- How Veterans are supported by the community
- How Veterans get connected to social supports and activities
- How Veterans know about, access, and receive services
- How well-informed service providers are about Veteran/military culture
- How equipped Veterans and community partners are to identify Veterans who are in crisis and get them the support and help they may need
The SWOT Analysis may occur during the first TWV community meeting after the Coordinator has provided an overview of the program. This allows the Coordinator to collect information from a cross-section of the community.
SWOT Analysis: Understanding Your Results
SWOT Results inform the TWV Team about what is working, what is not working, and what could be improved related to services and supports for Veterans. Themes are drawn from the Strengths, Weaknesses, Opportunities, and Threats listed by the TWV Team to determine what are the most commonly identified community needs, areas of concern, and available resources. These results will guide the TWV Team in deciding key areas of focus during the planning process of Phase 4: PLAN FOR ACTION.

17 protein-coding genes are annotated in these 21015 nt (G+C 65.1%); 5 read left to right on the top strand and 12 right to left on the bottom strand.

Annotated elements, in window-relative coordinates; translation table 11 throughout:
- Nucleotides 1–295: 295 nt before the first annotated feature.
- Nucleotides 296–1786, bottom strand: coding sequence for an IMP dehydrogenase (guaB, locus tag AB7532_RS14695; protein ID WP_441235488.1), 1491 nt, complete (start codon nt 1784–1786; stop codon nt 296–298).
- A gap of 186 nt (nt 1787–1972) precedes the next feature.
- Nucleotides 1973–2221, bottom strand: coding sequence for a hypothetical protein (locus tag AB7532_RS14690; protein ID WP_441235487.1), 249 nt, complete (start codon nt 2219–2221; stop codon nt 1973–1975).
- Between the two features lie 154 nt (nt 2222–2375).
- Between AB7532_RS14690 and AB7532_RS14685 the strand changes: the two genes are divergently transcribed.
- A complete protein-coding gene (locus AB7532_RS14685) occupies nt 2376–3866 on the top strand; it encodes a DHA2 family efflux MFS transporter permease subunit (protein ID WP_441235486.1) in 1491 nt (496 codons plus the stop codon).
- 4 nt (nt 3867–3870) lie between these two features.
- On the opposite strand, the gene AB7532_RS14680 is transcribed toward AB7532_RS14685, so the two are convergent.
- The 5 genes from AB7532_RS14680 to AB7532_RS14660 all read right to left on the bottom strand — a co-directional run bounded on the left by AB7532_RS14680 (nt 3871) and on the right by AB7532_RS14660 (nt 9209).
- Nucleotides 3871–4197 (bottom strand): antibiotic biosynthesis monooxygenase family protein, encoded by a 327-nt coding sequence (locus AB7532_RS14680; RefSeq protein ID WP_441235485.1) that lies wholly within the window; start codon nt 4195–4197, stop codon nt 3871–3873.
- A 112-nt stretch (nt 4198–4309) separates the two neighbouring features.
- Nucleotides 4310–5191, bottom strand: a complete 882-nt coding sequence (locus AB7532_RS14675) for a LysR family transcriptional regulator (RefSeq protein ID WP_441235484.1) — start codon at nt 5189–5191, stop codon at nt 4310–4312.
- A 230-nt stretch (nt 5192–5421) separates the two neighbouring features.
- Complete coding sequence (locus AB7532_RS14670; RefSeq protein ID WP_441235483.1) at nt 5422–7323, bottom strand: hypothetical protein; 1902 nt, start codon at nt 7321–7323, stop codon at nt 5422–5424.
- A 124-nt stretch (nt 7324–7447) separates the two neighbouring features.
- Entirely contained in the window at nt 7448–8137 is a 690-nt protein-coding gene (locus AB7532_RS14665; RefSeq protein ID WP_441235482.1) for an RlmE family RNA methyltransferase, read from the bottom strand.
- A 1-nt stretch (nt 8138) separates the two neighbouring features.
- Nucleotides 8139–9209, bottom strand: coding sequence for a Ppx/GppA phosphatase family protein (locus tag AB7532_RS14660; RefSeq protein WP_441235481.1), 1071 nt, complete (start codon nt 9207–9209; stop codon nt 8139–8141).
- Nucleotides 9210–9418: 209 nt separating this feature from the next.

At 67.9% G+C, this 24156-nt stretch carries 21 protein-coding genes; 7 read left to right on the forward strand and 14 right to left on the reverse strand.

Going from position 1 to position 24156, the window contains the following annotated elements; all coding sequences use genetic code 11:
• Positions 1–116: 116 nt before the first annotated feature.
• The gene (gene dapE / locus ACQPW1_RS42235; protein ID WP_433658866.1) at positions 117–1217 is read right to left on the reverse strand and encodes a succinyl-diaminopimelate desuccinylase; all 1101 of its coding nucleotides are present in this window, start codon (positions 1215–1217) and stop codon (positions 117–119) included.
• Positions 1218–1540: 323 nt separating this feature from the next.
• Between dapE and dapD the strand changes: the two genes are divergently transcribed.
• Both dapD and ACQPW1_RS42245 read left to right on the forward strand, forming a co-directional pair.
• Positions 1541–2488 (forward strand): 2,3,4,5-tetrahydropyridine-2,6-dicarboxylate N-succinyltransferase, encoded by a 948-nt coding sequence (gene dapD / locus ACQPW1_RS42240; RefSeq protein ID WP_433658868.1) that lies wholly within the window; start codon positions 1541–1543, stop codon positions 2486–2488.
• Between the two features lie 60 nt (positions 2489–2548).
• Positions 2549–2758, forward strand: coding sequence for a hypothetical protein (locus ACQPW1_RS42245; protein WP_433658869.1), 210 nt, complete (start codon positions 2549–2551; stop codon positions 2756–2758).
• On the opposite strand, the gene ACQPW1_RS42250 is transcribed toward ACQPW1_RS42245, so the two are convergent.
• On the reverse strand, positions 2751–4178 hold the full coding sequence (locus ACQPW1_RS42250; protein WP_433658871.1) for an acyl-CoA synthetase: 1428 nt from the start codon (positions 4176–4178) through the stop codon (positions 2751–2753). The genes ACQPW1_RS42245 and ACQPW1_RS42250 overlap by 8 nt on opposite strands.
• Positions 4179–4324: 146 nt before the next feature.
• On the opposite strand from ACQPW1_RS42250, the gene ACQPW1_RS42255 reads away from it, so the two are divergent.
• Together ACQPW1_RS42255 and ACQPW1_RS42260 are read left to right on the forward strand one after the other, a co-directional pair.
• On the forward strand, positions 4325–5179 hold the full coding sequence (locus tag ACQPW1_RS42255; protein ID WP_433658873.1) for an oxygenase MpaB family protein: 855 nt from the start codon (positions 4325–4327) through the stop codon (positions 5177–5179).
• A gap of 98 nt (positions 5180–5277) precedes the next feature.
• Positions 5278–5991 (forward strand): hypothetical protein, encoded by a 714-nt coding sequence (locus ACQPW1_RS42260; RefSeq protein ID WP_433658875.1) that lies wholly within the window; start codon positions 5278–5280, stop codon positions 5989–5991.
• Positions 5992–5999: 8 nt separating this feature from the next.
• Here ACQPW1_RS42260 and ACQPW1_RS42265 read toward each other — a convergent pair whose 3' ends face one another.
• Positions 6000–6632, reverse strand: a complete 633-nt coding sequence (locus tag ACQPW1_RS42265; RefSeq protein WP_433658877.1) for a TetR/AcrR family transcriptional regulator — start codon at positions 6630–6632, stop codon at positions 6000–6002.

D. PARTNER Tool
The PARTNER Tool (Pg. T-30) surveys key representatives from across the community to measure collaboration among people and organizations. Results provide information about how organizations work together, including strengths and gaps in relationships. Based on these results, the Team can identify how to strengthen local systems to address issues of concern.
The Coordinator identifies which organizations should be surveyed and which representative of each organization should complete the survey. Organizations selected to be surveyed would include those that make up the local service network and/or organizations who would be participating in Together With Veterans activities. This could include Veteran organizations, health care agencies, public health, social services, clinics, and governmental organizations such as a local Veterans Center. The representative is an individual who has the authority to answer on behalf of the organization. Once the contact information of each representative is provided to MIRECC and the Visible Network Labs (see Glossary Pg. T-1), the survey will be emailed to each of the community representatives.
PARTNER Tool Results
The Visible Network Labs reviews survey results and provides a report describing local community connections. This information will help the TWV Team understand what organizations in the community may need to be more informed or involved to support Veteran suicide prevention efforts. It will assist in formulating strategies to strengthen the network of support for Veterans. The following sample tool is provided courtesy of the Veterans Coalition of Northwest Montana.